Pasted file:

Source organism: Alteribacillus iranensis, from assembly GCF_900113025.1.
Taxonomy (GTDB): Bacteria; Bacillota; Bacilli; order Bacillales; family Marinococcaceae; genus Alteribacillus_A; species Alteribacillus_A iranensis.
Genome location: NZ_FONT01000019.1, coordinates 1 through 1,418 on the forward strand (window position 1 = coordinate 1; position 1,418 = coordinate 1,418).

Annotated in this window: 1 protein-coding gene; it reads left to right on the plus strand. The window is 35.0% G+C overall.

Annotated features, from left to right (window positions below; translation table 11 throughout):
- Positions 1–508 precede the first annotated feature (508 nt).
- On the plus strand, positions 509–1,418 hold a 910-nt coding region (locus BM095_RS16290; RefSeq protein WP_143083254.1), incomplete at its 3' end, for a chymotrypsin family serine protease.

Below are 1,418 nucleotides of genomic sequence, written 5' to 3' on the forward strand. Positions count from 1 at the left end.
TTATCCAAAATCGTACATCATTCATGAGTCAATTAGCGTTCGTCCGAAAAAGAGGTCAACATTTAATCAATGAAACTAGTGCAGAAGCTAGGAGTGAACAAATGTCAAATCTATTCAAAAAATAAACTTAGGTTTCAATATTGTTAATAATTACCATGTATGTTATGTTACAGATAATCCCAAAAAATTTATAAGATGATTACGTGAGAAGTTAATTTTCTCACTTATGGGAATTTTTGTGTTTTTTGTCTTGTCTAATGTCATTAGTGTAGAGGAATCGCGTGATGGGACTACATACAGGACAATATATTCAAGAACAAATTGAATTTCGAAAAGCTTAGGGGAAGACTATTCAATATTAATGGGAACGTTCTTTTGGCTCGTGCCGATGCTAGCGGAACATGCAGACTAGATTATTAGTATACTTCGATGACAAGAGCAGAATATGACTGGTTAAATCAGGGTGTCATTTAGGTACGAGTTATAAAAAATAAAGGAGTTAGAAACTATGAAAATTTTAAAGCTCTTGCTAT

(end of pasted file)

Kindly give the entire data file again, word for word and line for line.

Source organism: Alteribacillus iranensis, from assembly GCF_900113025.1.
Taxonomy (GTDB): Bacteria; Bacillota; Bacilli; order Bacillales; family Marinococcaceae; genus Alteribacillus_A; species Alteribacillus_A iranensis.
Genome location: NZ_FONT01000019.1, coordinates 1 through 1,418 on the forward strand (window position 1 = coordinate 1; position 1,418 = coordinate 1,418).

Annotated in this window: 1 protein-coding gene; it reads left to right on the plus strand. The window is 35.0% G+C overall.

Annotated features, from left to right (window positions below; translation table 11 throughout):
- Positions 1–508 precede the first annotated feature (508 nt).
- On the plus strand, positions 509–1,418 hold a 910-nt coding region (locus BM095_RS16290; RefSeq protein WP_143083254.1), incomplete at its 3' end, for a chymotrypsin family serine protease.

Below are 1,418 nucleotides of genomic sequence, written 5' to 3' on the forward strand. Positions count from 1 at the left end.
TTATCCAAAATCGTACATCATTCATGAGTCAATTAGCGTTCGTCCGAAAAAGAGGTCAACATTTAATCAATGAAACTAGTGCAGAAGCTAGGAGTGAACAAATGTCAAATCTATTCAAAAAATAAACTTAGGTTTCAATATTGTTAATAATTACCATGTATGTTATGTTACAGATAATCCCAAAAAATTTATAAGATGATTACGTGAGAAGTTAATTTTCTCACTTATGGGAATTTTTGTGTTTTTTGTCTTGTCTAATGTCATTAGTGTAGAGGAATCGCGTGATGGGACTACATACAGGACAATATATTCAAGAACAAATTGAATTTCGAAAAGCTTAGGGGAAGACTATTCAATATTAATGGGAACGTTCTTTTGGCTCGTGCCGATGCTAGCGGAACATGCAGACTAGATTATTAGTATACTTCGATGACAAGAGCAGAATATGACTGGTTAAATCAGGGTGTCATTTAGGTACGAGTTATAAAAAATAAAGGAGTTAGAAACTATGAAAATTTTAAAGCTCTTGCTAT